People's Democratic Party (HDP)

By now, it is widely known that Turkish President Recep Tayyip Erdoğan “won the election” in his country. But Muhsin Yorulmaz writes that the authoritarian leader’s support is waning.

Turkey’s authoritarian President Recep Tayyip Erdogan won 53% of the vote in the June 24 presidential election.

This extends his rule until at least 2023 — but now with the sweeping executive powers narrowly endorsed in a referendum last year.

The world is looking the other way as Turkey plans to build on its successful occupation of Afrîn to expand its power with a new round of ethnic cleansing, John Tully writes.

Turkish President Recep Tayyip Erdogan's decision to call an early general election on June 24 — a year and a half before it was due — is a sign of weakness and desperation, according to opposition Peoples’ Democratic Party (HDP) MP Lezgin Botan.

The ruling Justice and Development Party (AKP) and the Nationalist Movement Party (MHP) are losing popular support because of their anti-democratic and pro-war domestic and regional policies and because the economy is a mess. The official unemployment rate is nearly 11% and one in five young people are without work.

The left-wing Peoples’ Democratic Party (HDP) has condemned Turkey’s invasion of the Afrin region in northern Syria (known as Rojava in Kurdish) in collaboration with mostly jihadi Syrian militias.

The HDP, with strong roots in Turkey’s Kurdish minority, has itself faced worsening repression from the regime of President Recep Tayyip Erdogan.

The mood in Turkey is low, and not just among those who oppose President Recep Tayyip Erdogan and his Justice and Development Party (AKP). Even some of his supporters are disoriented by developments in the country.

In the aftermath of the failed coup of July 15 last year, Erdogan orchestrated the dismissal of tens of thousands of government employees. The figures from the ongoing Turkish purges are startling.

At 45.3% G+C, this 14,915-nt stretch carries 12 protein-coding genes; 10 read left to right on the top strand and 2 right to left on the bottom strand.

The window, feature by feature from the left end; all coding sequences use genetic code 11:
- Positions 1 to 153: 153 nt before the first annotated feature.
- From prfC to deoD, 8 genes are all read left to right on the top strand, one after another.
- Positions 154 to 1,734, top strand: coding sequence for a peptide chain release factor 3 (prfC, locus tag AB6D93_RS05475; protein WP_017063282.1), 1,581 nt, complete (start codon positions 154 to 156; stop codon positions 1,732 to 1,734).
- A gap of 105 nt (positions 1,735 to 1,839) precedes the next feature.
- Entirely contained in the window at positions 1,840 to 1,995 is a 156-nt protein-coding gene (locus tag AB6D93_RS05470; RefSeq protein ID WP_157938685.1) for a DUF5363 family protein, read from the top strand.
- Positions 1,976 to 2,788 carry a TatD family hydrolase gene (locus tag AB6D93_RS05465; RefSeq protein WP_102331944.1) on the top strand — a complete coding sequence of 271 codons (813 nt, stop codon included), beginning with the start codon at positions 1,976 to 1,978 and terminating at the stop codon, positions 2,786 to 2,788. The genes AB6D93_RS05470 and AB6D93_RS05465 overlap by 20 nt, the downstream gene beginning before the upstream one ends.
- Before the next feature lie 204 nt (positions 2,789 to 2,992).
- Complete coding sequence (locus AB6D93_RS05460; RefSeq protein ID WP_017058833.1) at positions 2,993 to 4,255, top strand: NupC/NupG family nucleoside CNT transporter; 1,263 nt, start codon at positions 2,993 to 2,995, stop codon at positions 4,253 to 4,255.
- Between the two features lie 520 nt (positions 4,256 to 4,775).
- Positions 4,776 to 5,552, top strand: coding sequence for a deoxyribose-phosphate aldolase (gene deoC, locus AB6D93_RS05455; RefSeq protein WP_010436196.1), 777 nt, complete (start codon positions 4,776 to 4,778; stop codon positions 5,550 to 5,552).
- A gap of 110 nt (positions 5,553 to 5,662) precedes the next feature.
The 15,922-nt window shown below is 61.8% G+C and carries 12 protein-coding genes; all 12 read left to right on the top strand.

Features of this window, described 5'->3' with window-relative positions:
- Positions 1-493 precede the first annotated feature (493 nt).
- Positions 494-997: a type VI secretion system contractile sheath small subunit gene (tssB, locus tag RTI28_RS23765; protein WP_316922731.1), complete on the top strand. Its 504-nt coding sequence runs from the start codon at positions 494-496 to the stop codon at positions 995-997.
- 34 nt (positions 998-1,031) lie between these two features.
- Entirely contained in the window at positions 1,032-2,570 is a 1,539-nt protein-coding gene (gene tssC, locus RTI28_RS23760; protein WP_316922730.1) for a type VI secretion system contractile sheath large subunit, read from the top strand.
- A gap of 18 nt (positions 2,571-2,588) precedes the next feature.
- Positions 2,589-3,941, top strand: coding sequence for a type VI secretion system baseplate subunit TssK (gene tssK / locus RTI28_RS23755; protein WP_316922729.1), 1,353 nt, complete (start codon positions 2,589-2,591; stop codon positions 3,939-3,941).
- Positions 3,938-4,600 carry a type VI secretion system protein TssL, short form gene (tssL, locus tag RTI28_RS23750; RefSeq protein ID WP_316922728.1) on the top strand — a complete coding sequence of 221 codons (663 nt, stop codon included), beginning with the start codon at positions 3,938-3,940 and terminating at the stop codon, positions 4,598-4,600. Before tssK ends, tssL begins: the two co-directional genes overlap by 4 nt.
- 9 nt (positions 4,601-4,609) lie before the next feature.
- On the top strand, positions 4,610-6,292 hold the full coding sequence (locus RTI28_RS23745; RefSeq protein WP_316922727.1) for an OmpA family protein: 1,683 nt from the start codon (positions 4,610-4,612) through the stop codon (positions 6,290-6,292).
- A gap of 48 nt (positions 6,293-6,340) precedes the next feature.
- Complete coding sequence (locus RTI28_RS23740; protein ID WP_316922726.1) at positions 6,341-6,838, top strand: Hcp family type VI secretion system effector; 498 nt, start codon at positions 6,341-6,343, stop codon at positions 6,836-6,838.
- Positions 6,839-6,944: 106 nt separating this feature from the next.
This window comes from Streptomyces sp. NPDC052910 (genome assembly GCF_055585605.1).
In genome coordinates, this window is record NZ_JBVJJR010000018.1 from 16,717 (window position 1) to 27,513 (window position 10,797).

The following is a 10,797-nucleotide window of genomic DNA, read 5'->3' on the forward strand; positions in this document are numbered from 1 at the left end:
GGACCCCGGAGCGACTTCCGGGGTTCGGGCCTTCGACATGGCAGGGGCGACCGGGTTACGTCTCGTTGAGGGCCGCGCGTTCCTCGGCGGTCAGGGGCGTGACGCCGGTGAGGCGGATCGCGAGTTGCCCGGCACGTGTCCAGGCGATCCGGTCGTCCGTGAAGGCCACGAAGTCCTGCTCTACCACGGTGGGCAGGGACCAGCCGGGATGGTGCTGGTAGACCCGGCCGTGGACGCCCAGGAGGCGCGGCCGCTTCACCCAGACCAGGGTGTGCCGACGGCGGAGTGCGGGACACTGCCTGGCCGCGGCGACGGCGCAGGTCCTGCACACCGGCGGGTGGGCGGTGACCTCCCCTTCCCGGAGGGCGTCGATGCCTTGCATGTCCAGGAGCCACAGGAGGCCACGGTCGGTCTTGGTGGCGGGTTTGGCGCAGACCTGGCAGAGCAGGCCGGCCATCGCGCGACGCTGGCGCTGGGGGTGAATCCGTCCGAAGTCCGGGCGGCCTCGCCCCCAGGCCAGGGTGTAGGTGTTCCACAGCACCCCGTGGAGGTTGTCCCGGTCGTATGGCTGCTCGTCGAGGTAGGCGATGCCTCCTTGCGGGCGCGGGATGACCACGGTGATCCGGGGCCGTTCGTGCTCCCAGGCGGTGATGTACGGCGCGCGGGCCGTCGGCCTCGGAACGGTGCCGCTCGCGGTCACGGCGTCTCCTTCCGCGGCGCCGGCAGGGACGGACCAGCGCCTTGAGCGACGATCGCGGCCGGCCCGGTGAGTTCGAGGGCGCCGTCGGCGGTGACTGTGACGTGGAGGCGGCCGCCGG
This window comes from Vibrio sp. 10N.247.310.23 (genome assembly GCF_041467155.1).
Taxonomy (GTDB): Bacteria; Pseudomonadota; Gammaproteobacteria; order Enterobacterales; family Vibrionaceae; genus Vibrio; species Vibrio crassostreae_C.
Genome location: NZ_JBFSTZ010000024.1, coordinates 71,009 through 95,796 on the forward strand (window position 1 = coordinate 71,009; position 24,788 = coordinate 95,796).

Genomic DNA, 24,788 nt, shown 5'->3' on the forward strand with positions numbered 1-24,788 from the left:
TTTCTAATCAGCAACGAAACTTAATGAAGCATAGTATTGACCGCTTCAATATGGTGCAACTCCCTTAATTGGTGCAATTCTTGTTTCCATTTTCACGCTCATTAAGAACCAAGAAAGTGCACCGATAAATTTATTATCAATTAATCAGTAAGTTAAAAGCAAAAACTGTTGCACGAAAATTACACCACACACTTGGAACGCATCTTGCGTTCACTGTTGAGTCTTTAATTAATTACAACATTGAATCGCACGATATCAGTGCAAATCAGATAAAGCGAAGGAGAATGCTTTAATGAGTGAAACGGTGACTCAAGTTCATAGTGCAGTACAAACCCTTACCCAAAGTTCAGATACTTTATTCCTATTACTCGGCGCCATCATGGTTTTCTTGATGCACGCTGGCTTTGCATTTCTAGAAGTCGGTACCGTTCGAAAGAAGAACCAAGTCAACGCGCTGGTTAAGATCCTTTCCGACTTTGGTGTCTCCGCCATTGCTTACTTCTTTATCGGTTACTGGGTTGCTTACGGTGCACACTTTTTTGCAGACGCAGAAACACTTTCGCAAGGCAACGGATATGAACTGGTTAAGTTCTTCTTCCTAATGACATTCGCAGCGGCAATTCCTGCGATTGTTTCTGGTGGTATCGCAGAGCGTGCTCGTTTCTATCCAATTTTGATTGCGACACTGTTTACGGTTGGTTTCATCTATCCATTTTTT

The Kurdish-led left-wing Peoples’ Democratic Party (HDP), which won 13.2% of the vote in 2015 national elections to become the third largest parliamentary group, has faced growing repression as the Turkish regime of Recep Tayyip Erdoğan has turned increasingly dictatorial. Last year, all of the HDP’s 59 MPs were hit with arrest warrants, amid mass arrests of voices critical of the government.

As Turkish President Recep Tayyip Erdoğan cracks down on opponents — including the left-wing, Kurdish-led Peoples’ Democratic Party (HDP), whose 59 MPs have all been issued with arrest warrants and whose leaders are in jail — HDP parliamentary group co-chair and Instanbul MP Filiz Kerestecioğlu declared that the HDP’s women MPs would join the International Women’s Strike on March 8.

The July 15 coup attempt was a nightmare. Kurds remember the terrible army coups in Turkey’s past. After the coups, Kurdish people were jailed, killed and tortured.

Kurds are against military coups. By nightfall on July 15, the pro-Kurdish Peoples’ Democratic Party (HDP) had immediately condemned the coup attempt.

Kurds thought that after the coup attempt, there may be a return to the peace process.

The reasons behind this were:

Despite facing one of the most oppressive atmospheres in its history, thousands of Turkish protesters took to the streets of Istanbul on November 20 against a crackdown on Turkey’s main pro-Kurdish party, its lawmakers and mayors in the country’s south-east, as well as on opposition media outlets following the July coup.

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